While on board ship, Amelia makes friends with a little girl named Primrose who is part of an entertaining troupe. Later, in New York, when Amelia is lost, she finds Primrose again and asks for her help. At this time, Primrose reveals that she is a boy who dresses up and sings like a girl in order to make enough money to stay alive. His idea on how to protect Amelia is to dress her up like a boy and tell an untrue story to his managers about who she is. (If they knew who she really was, they would try to ransom her.) Amelia agrees and they proceed with their plan, although it eventually fails.

Conclusion. As an older reader, I enjoyed Cousins in the Castle immensely. If found its plot to be fresh and engaging while its characters were lively and real. However, the above cautions should be taken into consideration before giving Cousins in the Castle to young readers.

Murder on the Orient Express

Title: Murder on the Orient Express
Author: Agatha Christie
Pages: 212
Recommended Ages: 14 & up
Star Rating: ★★★★★

Hi there! As of October 2013, I have upgraded to a new site – The Blithering Bookster – where I have posted all of my old reviews and continue to post new ones. Hoist yourself over to join the fun!


In April of 2011, I read a collection of Miss Marple short stories. It was my first exposure to Agatha Christie’s writings. I was expecting modern junk writing. Instead, I was greeted by the sophistication of British literature. Since then, I have read eight of her novels – two of them I loved, and the others were just okay. Murder on the Orient Express was one of the ones that I loved.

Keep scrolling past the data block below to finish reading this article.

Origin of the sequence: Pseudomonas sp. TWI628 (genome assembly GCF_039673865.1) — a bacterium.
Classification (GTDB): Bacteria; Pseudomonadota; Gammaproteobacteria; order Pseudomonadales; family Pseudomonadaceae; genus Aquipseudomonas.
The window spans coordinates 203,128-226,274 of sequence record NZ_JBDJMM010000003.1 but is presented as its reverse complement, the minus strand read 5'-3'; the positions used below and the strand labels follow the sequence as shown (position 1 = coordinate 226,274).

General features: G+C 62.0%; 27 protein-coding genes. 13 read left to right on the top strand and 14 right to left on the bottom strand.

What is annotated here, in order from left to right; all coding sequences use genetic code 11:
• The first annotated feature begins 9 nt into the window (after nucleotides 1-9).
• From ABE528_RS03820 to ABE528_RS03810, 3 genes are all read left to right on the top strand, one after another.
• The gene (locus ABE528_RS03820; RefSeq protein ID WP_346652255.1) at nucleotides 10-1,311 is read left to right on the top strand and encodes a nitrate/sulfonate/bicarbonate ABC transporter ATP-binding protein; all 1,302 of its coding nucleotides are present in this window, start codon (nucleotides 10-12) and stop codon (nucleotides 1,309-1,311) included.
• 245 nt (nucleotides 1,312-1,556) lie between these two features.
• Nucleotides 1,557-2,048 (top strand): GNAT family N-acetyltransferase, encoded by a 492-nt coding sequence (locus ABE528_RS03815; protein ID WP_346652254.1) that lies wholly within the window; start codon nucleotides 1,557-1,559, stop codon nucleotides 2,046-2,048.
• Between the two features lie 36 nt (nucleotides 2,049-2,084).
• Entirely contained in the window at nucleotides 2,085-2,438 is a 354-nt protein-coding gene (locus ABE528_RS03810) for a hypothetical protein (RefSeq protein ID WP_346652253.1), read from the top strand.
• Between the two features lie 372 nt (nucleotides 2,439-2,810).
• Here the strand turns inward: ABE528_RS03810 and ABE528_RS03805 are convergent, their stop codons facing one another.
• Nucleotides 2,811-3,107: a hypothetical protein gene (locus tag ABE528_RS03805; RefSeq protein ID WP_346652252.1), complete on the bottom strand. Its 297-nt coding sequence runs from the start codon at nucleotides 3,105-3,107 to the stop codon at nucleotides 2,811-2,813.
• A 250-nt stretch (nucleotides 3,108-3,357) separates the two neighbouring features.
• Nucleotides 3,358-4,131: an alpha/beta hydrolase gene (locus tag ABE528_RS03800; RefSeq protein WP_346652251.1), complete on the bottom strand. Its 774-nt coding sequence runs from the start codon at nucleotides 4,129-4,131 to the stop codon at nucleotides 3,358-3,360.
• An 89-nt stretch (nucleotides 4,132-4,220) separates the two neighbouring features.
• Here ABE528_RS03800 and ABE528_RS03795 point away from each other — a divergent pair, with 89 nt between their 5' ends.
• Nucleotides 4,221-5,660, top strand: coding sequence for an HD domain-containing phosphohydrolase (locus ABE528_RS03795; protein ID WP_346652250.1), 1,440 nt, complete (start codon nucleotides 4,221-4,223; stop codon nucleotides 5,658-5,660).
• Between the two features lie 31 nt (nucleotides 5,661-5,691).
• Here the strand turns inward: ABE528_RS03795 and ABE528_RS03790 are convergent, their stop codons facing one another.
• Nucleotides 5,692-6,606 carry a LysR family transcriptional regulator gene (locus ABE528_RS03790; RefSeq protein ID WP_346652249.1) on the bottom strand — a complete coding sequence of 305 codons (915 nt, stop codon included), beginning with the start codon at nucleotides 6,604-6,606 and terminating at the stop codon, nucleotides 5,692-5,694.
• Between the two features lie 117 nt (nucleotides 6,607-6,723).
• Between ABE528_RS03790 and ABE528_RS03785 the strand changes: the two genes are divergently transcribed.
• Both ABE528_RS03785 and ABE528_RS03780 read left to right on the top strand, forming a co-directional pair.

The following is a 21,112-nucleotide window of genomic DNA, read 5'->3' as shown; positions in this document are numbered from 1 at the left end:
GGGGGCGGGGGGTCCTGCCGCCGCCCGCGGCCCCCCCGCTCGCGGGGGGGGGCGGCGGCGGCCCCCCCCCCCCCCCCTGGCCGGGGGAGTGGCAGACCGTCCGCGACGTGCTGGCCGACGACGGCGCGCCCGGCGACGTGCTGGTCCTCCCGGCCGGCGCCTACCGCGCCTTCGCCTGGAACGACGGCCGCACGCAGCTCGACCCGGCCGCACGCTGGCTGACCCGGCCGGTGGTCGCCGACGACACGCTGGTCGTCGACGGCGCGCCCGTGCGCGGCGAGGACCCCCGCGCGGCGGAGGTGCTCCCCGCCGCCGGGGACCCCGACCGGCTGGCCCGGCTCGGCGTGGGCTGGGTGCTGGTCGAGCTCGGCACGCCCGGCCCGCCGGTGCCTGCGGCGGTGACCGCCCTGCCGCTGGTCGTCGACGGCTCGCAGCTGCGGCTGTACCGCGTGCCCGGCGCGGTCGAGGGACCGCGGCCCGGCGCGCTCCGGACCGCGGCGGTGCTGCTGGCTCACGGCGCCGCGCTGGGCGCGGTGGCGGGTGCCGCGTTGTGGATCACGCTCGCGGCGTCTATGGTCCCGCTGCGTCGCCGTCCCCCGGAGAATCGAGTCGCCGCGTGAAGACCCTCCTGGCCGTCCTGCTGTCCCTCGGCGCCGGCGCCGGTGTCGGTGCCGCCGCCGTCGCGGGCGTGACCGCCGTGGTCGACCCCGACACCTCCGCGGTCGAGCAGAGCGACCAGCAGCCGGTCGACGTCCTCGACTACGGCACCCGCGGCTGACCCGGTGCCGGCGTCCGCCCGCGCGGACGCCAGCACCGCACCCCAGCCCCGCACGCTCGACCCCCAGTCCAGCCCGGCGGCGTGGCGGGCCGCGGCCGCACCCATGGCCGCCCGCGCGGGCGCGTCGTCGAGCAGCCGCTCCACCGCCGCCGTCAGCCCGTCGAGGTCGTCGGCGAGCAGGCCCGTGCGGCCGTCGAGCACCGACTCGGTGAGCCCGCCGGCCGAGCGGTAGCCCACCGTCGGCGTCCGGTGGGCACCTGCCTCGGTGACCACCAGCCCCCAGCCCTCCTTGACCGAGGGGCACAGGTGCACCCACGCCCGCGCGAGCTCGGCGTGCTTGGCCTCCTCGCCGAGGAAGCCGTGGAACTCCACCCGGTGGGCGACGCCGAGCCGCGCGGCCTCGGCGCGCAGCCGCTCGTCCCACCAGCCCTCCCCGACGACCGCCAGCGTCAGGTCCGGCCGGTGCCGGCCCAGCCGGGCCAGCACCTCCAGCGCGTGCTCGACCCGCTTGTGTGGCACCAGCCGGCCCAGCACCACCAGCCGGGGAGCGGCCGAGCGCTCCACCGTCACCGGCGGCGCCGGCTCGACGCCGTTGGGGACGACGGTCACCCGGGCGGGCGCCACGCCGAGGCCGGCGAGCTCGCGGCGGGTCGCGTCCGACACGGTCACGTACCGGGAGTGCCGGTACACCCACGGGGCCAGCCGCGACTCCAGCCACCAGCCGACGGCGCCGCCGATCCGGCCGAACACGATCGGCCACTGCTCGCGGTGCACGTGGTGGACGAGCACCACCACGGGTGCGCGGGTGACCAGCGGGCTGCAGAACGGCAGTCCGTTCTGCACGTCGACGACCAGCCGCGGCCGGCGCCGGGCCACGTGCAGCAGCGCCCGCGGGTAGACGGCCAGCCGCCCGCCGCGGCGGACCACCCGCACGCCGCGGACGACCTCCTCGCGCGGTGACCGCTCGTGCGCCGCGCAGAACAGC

The Story.

Hercule Poirot has just successfully wrapped up a case for his good friend, a General of the French Army, and is looking forward to a peaceful trip back home from Syria. He might even lounge through a few days of tourism in Stamboul. What he does not expect is to land in the midst of a fantastical murder case in which it seems that no one could possibly have committed the murder!

Here is how it stands – a man was murdered, stabbed to death, in Compartment 2. When Poirot examines the berth he finds a note which contains the words “—member little Daisy Armstrong.”

Poirot knows immediately what it means; it means that this murdered man, this man who called himself Ratchett was a murderer himself. He was the evil man Cassetti who murdered Daisy Armstrong, the little daughter of a famous American actress. There were many men who wanted Cassetti’s blood after that event, but none of them were able to find him. Until now, until here on the snowbound Orient Express. But who among the passengers could have possible committed this murder?

As alibis criss-cross and evidence shifts, will Poirot be able to ferret out the murderer of the murderer?